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Squamish eye doctors weigh in on the dangers of screen time

Optomeyes Eye Care reveals tips and advice on eye health and common eyesight disorders

Screen time has become a bigger part of everyone's lives, especially during the height of the pandemic, when remote learning and work-from-home directives were at an all-time high.  Not to mention the ever-growing popularity of streaming programs that are watched on a variety of devices.

Because of the dramatic rise in screen time, as well as the fact that more screens are now hand-held, our eyes are focusing more up close. This can lead to an increased risk of myopia, or nearsightedness, in children.

Half the world’s population is estimated to be myopic by 2050, which is alarming to eye doctors as well as the World Health Organization (WHO), because high myopia increases the risk of sight-threatening diseases such as glaucoma and retinal detachment. Higher prescription equals higher risk.

"Early detection is especially relevant for children as we have an opportunity to impact their eye development as they grow,” says optometrist, Dr. Sydney Davidson. “Our goal as eye doctors has shifted from providing clear vision with glasses or contacts to controlling the myopic progression and protecting the health of children's eyes.” 

This can be done through various methods including Orthokeratology (overnight retainer lenses), myopia control lenses, lifestyle adjustments and pharmaceutical eye drops.

Optomeyes is a seven-doctor optometry and ophthalmology family practice, which has been providing eye care to Squamish families for over 50 years.

"At Optomeyes, all of our optometrists are certified in the design and fit of specialty Orthokeratology lenses, which is one of the most effective ways of slowing the progression of myopia,” says Davidson. “This has the added benefit of 20/20 vision without the need to wear glasses or contacts during the day."  

Dry eye 

Looking at digital screens can decrease a person’s blink rate by 66%. Photo via Optomeyes.

Looking at digital screens can decrease a person’s blink rate by 66 percent. "Blinking is important to keep the cornea lubricated, remove debris, and bring nutrients, minerals and oils to the surface of the eye," explains optometrist, Dr. Clark Bowden, whose breadth of practice includes a concentration on Dry Eye.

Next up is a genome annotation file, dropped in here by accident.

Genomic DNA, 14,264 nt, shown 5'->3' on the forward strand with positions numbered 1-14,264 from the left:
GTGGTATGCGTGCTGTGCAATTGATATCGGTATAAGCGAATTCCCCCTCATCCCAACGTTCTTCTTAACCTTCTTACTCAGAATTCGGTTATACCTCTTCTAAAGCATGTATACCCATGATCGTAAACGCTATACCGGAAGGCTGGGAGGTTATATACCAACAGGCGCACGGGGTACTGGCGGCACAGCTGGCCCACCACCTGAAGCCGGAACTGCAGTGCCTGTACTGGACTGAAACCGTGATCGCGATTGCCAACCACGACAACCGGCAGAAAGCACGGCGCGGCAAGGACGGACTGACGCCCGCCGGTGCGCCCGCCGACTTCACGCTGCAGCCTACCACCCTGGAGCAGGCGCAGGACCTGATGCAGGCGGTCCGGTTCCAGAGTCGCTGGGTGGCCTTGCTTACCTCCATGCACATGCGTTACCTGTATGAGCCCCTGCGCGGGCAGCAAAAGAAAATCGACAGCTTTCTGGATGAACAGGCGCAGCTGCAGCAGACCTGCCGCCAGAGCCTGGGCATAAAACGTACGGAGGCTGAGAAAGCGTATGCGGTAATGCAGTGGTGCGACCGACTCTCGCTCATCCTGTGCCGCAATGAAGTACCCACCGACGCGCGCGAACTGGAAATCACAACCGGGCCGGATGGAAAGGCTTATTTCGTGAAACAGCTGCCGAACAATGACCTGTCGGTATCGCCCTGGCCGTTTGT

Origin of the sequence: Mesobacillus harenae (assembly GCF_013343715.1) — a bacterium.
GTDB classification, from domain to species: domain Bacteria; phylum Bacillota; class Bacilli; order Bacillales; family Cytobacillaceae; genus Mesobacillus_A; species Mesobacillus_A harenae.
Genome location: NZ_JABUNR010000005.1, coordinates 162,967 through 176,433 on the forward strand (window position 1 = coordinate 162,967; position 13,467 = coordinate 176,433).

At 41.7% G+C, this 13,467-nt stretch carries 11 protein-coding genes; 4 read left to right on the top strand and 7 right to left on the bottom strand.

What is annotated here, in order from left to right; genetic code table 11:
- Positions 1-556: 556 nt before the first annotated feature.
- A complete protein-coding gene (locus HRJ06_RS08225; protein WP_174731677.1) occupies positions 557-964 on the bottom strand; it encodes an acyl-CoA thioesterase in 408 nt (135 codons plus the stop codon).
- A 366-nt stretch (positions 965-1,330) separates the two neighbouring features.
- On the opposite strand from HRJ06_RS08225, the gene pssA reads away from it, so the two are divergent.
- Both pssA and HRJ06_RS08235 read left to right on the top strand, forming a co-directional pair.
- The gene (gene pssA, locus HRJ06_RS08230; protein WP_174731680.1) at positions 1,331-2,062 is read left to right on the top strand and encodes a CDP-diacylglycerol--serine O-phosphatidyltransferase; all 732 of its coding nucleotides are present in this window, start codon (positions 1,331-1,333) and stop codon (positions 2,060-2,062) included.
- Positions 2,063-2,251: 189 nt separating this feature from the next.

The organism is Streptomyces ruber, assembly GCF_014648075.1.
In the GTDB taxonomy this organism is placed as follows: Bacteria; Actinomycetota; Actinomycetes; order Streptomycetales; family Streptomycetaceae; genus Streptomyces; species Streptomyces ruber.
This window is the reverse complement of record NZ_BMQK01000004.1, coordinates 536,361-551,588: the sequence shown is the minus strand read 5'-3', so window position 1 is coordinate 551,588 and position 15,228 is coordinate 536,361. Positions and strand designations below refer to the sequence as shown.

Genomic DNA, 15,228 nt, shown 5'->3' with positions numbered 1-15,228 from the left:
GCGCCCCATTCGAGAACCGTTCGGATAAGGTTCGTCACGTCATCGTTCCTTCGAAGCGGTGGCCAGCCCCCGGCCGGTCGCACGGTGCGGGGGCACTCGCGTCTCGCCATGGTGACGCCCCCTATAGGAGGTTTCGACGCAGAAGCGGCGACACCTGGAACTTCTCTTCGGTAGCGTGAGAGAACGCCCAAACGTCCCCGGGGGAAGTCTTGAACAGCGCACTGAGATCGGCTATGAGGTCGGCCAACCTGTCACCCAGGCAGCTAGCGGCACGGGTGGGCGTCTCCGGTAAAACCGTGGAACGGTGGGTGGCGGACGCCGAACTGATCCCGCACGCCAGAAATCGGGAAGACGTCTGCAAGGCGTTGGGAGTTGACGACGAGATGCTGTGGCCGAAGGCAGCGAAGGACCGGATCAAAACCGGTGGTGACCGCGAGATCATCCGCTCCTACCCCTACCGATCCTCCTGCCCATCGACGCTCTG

"Much research has been focusing on the meibomian glands, and studies show that increased screen time, even in children, is associated with damage to these glands, resulting in dry eye disease. We’ve recently invested in high-definition Meibomian Gland Imaging Technology so we can screen patients for damage before symptoms arise."

For people who are experiencing symptoms of dry eye, such as burning, grittiness, or discomfort, or spend many hours in front of a computer each day, it’s worth finding out if there’s an underlying issue developing.

Fortunately, there are therapies to alleviate symptoms and prevent further long-term harm, including two of the most effective dry eye treatments, the Lipiflow thermal pulsation device and Radio Frequency (RF), both of which are offered by Optomeyes.

Digital eye strain 

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Optomeyes Eye Care is passionate about preventative eye care. Photo via Optomeyes.

Digital eye strain (computer vision syndrome) results from prolonged periods of screen time, and often manifests as soreness, blurry vision, difficulty focusing and/or headaches.

"This happens because your eyes are focusing on a single distance for hours at a time and the muscles in your eyes must remain engaged without rest," says Bowden. "It's similar to holding your arms straight up in the air—you probably won’t feel uncomfortable right away, but after a while, your arm muscles would fatigue and become sore."

There's also the contribution of blue light, which increases eye strain and disrupts melatonin release, which can affect sleep.

"We often prescribe anti-fatigue lenses which are specifically designed to allow the eye muscles to relax while on digital devices, as well as block the blue light they emit," explains Bowden.  

"The world and the way we use our eyes has changed dramatically over the past decade," says Bowden. "We want to educate our community on the effects of screen time, but also let them know that early detection is important, and there have been big leaps in technology to assess harm and interventions to reduce it."

"We’re passionate about preventative eye care. It can have such a huge impact on our patients and their families," says Davidson.

It’s recommended that people who are using screens for the majority of their workday have their eyes examined. Children 18 and under are fully covered by MSP.

For more information or to schedule an exam, visit or call 604-229-8514.

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